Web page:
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Patrik Johansson works with allocation of teaching assignments, administration of education, and educational development. He teaches and conducts research in peace and conflict studies.
Since January 2017 I am the director of studies at the department of political science and most of my time is devoted to that assignment. This involves among other things manning the department's own courses in political science and peace and conflict studies, as well as courses at other programs where our teachers are involved, such as the study programme for social work, the teacher education, and bachelor of science in environmental health. I also work with administration of undergraduate education, often in cooperation with our study counsellor, Anna Palmgren Vahlroos. This involves development of courses and programs, planning and monitoring of the department's funding agreement targets, and guidelines for the management of various education-related issues. As director of studies, I also lead the pedagogical work at the department, which means that I try to initiate conversations about pedagogy as well as encourage others to work with pedagogical development.
I have three main research interests.
The first is about peace and peacebuilding. I'm currently working with a number of colleagues in the research program Varieties of Peace, which looks at what peace is and how it can be perceived and manifested in different situations, as well as how it can be analysed and measured.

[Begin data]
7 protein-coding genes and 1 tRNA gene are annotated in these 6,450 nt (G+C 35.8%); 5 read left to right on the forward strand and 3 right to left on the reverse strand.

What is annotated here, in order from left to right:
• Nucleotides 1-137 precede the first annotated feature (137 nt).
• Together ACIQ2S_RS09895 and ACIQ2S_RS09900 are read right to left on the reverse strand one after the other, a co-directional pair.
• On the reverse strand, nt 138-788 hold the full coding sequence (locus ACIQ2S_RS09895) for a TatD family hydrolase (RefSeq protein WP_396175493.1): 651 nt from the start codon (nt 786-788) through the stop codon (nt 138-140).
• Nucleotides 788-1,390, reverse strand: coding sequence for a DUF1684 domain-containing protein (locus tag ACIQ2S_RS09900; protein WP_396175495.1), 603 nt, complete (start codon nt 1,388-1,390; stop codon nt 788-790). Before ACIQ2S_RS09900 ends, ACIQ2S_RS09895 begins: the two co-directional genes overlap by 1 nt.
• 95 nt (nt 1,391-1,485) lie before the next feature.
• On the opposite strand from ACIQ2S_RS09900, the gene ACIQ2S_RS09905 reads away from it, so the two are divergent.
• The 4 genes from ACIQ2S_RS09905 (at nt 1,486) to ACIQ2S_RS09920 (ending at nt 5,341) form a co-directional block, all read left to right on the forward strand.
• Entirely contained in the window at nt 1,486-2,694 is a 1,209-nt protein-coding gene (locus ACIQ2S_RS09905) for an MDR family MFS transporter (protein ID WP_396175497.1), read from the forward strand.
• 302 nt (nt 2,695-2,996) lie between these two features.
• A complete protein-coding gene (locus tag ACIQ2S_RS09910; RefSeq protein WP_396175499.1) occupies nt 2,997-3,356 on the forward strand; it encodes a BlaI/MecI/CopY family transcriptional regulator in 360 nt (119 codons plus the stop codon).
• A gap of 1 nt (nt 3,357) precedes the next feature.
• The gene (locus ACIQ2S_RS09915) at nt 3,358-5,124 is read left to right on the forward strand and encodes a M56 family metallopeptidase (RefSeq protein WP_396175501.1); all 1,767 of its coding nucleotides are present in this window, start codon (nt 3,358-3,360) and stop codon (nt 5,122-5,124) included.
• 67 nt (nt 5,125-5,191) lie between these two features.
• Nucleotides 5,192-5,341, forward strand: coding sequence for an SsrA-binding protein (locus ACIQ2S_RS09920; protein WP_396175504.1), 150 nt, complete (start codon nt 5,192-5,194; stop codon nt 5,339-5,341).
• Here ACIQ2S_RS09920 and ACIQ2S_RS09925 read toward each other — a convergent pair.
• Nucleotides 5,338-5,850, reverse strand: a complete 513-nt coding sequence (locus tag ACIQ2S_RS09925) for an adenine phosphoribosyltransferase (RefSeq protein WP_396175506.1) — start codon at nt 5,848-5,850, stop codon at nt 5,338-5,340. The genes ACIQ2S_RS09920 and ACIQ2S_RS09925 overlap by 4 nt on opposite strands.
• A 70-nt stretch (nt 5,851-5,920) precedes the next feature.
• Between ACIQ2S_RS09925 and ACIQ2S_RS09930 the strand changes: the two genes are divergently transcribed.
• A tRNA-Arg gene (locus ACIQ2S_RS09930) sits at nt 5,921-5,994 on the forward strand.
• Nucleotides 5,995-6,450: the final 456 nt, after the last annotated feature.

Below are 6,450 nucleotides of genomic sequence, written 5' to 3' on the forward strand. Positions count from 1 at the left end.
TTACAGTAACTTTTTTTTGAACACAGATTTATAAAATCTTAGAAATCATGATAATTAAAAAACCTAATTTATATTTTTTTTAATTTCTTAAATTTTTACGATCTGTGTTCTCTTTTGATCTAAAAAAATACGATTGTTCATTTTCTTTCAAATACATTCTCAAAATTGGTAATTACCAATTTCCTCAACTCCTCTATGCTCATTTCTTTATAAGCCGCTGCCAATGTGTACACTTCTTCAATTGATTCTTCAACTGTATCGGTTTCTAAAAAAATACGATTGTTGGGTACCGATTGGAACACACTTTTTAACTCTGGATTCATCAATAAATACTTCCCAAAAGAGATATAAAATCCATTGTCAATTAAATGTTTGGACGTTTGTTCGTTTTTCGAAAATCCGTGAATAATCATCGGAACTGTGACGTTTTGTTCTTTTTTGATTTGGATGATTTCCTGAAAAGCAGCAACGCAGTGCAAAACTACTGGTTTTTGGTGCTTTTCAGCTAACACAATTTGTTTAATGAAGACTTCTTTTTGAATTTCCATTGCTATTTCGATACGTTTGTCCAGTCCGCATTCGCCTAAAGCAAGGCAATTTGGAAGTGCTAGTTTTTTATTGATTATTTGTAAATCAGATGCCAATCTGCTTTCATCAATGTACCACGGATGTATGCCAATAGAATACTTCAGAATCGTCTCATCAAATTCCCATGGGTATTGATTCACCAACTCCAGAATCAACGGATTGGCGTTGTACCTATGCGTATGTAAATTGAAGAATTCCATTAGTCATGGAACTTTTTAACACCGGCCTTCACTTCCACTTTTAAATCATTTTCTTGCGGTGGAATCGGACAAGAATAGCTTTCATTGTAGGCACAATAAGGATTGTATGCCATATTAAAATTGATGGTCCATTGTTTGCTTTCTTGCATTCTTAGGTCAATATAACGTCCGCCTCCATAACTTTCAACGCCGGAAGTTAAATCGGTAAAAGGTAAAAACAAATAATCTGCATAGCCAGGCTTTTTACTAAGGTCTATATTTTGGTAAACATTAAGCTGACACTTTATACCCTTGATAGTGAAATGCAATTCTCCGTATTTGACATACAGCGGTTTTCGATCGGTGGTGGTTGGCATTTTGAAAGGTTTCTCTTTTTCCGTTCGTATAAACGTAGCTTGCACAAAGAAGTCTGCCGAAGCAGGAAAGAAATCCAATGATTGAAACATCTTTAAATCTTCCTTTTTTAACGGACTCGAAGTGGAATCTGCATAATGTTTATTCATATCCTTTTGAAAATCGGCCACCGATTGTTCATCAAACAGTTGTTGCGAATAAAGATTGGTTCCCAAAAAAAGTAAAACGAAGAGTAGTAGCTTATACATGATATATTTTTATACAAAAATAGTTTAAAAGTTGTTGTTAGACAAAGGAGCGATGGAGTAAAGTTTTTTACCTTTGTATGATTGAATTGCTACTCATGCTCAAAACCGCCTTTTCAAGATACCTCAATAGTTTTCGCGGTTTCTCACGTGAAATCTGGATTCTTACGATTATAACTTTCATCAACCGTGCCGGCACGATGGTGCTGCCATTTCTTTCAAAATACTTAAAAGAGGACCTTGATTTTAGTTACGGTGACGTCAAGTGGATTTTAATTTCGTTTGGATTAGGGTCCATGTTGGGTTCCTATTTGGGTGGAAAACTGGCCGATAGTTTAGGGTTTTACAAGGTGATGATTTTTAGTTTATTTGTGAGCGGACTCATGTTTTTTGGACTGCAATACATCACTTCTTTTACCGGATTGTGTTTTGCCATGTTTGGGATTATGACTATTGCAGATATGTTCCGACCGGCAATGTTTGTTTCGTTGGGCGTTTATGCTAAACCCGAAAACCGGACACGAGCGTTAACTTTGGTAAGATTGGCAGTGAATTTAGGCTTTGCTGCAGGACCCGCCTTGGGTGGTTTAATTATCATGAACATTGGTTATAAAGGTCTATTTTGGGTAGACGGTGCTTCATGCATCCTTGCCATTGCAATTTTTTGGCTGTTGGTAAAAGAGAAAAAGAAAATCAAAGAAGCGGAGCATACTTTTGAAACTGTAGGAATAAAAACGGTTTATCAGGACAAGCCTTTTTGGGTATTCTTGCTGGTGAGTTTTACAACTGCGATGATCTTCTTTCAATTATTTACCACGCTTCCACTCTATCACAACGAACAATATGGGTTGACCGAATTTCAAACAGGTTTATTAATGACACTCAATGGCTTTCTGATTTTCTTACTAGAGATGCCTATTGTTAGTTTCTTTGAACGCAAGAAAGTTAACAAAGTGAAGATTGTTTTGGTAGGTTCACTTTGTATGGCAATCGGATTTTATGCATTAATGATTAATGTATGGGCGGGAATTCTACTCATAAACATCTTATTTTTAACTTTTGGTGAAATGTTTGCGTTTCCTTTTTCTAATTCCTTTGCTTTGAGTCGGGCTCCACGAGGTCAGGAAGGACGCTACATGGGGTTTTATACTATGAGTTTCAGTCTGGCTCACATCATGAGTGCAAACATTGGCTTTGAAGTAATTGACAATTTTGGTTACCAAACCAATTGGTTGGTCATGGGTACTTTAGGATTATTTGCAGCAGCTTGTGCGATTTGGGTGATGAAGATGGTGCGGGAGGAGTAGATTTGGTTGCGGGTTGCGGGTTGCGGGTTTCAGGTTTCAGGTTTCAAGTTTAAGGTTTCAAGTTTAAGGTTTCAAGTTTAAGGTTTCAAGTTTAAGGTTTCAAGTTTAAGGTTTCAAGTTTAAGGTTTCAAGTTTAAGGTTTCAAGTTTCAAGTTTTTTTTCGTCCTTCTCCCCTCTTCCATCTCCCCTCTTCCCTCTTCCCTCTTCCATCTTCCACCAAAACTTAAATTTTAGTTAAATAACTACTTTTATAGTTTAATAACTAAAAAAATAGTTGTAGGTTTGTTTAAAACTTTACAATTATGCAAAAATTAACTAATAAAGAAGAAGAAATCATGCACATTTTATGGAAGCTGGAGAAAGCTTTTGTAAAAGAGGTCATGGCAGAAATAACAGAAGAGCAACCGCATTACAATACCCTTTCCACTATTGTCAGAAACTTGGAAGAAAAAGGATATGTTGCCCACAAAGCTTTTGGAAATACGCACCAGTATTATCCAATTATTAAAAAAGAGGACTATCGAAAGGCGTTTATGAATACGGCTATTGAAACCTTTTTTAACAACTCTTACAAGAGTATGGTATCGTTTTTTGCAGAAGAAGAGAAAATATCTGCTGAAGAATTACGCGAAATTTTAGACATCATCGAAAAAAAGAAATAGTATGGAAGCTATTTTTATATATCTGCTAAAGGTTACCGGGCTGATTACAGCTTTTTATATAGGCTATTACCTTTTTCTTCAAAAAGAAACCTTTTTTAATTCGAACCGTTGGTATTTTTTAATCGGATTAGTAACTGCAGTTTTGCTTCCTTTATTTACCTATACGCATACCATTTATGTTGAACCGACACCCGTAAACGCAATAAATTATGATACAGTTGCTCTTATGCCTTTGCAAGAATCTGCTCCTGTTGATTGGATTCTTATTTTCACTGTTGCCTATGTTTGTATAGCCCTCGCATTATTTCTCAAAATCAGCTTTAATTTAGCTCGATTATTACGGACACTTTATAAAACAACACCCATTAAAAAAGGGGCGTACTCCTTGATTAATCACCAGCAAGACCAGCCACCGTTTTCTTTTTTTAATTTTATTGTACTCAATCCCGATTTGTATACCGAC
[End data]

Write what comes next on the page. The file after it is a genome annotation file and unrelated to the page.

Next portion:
Secondly, I'm interested in how forced migration is affected by war and peace, and vice versa. I wrote my doctoral dissertation about this, and I have a contribution on the subject in the book Om krig och fred (On War and Peace), edited by Aggestam and Höglund, which we use at the entry-level course in peace and conflict studies.
I'm also interested in the UN, and in particular the Security Council and its work in relation to peace and war. I have written about the development over time of the Security Council's work, with a particular focus on its resort to chapter VII of the UN Charter.
I teach mainly at the entry-level course in peace and conflict studies, but I also do some thesis supervision.
I have worked in two international observer missions in conflict areas: one year in Macedonia as a political analyst and liaison officer for the European Union Monitoring Mission (EUMM), and one year in the West Bank as an observer and public relations officer for the Temporary International Presence in Hebron (TIPH).
During 2014–2016 I spent two years as a postdoc at the National Centre for Peace and Conflict Studies, University of Otago, New Zealand.